The images from California are terrifying. Walls of fire. Ash-soaked cities. Smoke that stretches well into the Midwest. More than 1 million acres burned in a week, more than in all of 2019. Much of that has been in the Bay Area, but every one of California’s 58 counties, except San Francisco, has had fires. One-hundred thousand people have evacuated their homes, and the entire state is on notice to be prepared to do the same.
In recent memory, wildfires like this would have been all but unheard of, as David Wallace-Wells noted in New York magazine. Yet, Wallace-Wells writes, “None of the initial reports in the New York Times, the San Francisco Chronicle, NPR, or the San Jose Mercury News even so much as mentioned climate change.”
Evening news segments on major national networks also failed to draw the connection.
At this point, this is nothing less than media malpractice. The effect of such climate silence is to imply that the wildfires are random—a stroke of bad luck, perhaps, in an already woefully unlucky year. But we know better than this. We know that we humans are causing disasters like this. And we know that we can solve the climate crisis, should we muster the political will to do so.
Digging deeper, news coverage should point out that all of this is unfolding at “only” 1 degree Celsius of global warming. The Paris Agreement, which Donald Trump plans to pull the US out of this November, calls for limiting heating to “well below” 2 degrees C above pre-industrial levels. If these fires in California—not to mention the devastating fires earlier this year in Australia, the fires in Siberia, the floods in China, the floods in the Caribbean, and all the many disasters elsewhere this year—are what 1 degree of heating looks like, we surely do not want to discover what 2 degrees will bring. That’s especially so, because, as Bill McKibben described this week in The New York Review of Books, “if we go to two degrees, that will cause feedbacks that take us automatically higher. At a certain point, it will be too late.”
News coverage should also note that more frequent extreme weather will result in overlapping disasters, especially for the least fortunate among us. The coronavirus pandemic, for example, complicates efforts to escape the fires. As Leah Stokes puts it in a stirring essay for The Atlantic: “Evacuating to a friend’s house or a community center when a highly contagious illness is circulating is not a simple choice.” But even many people who are putatively safe at home have lost power and are left with an impossible choice: sit in a hot house or open the windows to smoke-filled air? “I don’t want to live in a world where we have to decide which mask to wear for which disaster,” Stokes writes, “but this is the world we are making.”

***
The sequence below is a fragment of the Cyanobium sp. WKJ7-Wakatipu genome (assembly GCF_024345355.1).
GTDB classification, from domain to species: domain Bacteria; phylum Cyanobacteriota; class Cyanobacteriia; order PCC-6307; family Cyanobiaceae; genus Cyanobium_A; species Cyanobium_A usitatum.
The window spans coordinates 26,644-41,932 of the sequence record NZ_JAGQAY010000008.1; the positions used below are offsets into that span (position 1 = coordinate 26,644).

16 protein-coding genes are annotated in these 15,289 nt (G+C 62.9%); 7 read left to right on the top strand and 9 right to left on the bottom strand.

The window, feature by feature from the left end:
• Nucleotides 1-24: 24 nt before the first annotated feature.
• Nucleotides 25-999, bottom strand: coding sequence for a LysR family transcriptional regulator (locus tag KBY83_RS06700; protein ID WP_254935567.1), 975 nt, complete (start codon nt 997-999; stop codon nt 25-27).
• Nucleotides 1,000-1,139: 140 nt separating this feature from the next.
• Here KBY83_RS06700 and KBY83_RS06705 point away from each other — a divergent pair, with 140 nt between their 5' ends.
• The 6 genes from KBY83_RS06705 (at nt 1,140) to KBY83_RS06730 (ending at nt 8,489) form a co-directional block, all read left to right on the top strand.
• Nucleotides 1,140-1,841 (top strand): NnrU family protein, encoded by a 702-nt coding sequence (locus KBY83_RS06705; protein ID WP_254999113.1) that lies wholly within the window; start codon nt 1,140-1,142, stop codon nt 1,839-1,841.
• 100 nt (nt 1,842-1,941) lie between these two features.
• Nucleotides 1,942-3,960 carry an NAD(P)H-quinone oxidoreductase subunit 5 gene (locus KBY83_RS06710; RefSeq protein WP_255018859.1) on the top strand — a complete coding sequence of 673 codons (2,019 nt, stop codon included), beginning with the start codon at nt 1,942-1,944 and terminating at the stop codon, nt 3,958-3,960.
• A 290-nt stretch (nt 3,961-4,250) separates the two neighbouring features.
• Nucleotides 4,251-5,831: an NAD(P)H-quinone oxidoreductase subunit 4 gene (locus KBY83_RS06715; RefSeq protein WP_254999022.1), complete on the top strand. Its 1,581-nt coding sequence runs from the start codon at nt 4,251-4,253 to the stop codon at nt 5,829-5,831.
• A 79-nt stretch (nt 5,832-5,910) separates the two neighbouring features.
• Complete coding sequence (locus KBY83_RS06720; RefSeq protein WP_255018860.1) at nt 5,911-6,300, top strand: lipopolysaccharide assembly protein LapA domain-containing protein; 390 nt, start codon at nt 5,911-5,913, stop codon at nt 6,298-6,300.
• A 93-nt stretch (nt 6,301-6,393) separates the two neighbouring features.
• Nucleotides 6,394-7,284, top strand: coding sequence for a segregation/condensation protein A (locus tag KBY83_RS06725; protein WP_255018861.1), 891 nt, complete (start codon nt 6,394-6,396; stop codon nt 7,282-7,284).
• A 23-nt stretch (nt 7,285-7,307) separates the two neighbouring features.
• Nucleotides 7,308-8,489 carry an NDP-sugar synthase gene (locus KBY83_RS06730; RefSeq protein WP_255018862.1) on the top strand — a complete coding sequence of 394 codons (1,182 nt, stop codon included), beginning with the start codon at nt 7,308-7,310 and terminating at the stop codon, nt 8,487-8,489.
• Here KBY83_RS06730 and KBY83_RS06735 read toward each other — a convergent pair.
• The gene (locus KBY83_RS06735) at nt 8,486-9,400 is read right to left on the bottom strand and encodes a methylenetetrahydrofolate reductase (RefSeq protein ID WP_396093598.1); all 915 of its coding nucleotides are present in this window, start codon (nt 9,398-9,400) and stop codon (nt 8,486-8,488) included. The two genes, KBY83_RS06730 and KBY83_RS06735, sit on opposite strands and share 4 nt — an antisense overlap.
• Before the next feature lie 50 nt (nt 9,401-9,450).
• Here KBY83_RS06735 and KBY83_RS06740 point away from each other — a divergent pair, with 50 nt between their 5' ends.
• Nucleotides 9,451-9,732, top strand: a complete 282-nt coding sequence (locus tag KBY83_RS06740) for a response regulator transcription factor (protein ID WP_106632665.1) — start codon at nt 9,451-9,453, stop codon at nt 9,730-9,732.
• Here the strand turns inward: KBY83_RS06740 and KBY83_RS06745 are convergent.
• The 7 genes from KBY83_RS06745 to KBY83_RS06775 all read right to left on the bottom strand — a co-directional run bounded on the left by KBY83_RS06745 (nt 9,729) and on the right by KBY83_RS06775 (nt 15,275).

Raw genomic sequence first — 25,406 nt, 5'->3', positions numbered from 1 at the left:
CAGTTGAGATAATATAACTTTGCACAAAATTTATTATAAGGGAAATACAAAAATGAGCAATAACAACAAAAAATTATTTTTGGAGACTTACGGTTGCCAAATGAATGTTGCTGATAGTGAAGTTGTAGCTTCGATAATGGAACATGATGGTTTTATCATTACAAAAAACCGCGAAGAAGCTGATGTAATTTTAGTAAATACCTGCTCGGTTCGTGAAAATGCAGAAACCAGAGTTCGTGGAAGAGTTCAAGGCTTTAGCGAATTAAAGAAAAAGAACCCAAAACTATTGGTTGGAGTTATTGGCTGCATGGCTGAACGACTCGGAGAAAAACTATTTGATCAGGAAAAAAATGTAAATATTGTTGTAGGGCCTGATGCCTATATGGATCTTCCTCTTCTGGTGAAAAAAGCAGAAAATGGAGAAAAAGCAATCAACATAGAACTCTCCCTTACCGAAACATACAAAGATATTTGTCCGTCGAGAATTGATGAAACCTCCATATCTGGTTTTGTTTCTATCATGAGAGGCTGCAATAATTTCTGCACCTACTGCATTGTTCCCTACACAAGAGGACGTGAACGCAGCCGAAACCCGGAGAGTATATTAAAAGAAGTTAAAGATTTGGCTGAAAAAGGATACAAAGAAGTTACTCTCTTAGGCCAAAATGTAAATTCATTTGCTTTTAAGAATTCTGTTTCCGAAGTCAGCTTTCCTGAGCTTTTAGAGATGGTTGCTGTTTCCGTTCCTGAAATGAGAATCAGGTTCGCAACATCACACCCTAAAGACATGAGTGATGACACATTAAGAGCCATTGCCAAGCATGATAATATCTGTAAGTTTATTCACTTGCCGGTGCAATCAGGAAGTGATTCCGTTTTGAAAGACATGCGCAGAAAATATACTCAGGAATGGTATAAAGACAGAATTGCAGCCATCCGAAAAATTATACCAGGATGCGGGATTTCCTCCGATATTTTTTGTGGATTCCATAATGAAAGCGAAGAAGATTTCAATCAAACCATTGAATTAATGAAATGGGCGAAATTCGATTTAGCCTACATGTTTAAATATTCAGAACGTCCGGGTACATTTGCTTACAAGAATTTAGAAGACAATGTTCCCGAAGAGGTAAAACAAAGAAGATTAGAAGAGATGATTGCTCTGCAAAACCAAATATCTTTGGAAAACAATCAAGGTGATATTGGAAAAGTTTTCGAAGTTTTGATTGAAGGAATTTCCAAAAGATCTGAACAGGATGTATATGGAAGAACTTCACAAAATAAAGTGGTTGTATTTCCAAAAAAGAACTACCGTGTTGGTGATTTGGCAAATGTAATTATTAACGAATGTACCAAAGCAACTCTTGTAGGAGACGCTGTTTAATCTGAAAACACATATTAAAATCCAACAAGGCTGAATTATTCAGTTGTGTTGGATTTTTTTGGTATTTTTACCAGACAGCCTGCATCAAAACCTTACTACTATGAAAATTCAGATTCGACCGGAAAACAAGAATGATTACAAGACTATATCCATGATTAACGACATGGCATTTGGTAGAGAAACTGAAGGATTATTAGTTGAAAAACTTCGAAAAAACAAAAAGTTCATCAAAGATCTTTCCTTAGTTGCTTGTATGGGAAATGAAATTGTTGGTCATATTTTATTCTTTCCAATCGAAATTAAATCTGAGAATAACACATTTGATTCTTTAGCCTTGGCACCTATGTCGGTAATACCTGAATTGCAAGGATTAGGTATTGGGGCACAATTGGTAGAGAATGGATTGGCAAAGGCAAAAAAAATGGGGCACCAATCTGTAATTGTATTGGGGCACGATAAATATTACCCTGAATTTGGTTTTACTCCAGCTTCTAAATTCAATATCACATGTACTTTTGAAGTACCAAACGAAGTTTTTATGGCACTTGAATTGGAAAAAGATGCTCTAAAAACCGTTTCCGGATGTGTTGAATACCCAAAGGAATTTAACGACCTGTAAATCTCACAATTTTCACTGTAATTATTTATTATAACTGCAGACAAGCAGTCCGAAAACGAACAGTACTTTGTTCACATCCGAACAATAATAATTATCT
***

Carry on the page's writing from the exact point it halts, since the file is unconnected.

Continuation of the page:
It is indeed the world we’re making. But it is also a world we can repair. As journalists, we must tell the whole story, while we still can.
REMINDER: At CCNow, we believe climate change is a defining issue in this fall’s elections, at all levels of government. Make sure to take a look at our fall plans, which include a CCNow “joint coverage week,” September 21 to 28, when we encourage all partners to focus extra attention on Climate Politics 2020, and a Youth Takeover Day.
Now, here’s your weekly sampling of the latest in climate news, from across the Covering Climate Now collaboration.
- Rounding up all of this year’s disasters, Jeff Berardelli of CBS News writes that “the unprecedented and concurrent extreme conditions resemble the chaotic climate future scientists have been warning us about for decades—only it’s happening right now.” Even climate scientist Michael Mann admits to being surprised by this year’s events. “In many respects, the impacts are playing out faster and with greater severity than we predicted,” Mann tells CBS. This piece is *available for republication by CCNow partners.
- In a lengthy investigation, the Center for Public Integrity and Columbia Journalism Investigations delve into the mental health implications of our climate emergency. In the wake of 2017’s Hurricane Harvey, for example, 50 percent of Houston residents struggled with “powerful or severe emotional distress.” But the lone government program designed to help reaches only a small fraction of people affected—and its support seldom lasts as long as victims need. This investigation also includes an explainer on how to cope with emotional wounds and a piece on the benefit of community gatherings—convivencias, in Spanish—for one group in California. These pieces are *available for republication by CCNow partners. Please find associated graphics for the first and second stories in this folder. Note the additional credit boxes that must be included with those stories, and in the standard CCNow tagline be sure to credit both the Center for Public Integrity and Columbia Journalism Investigations.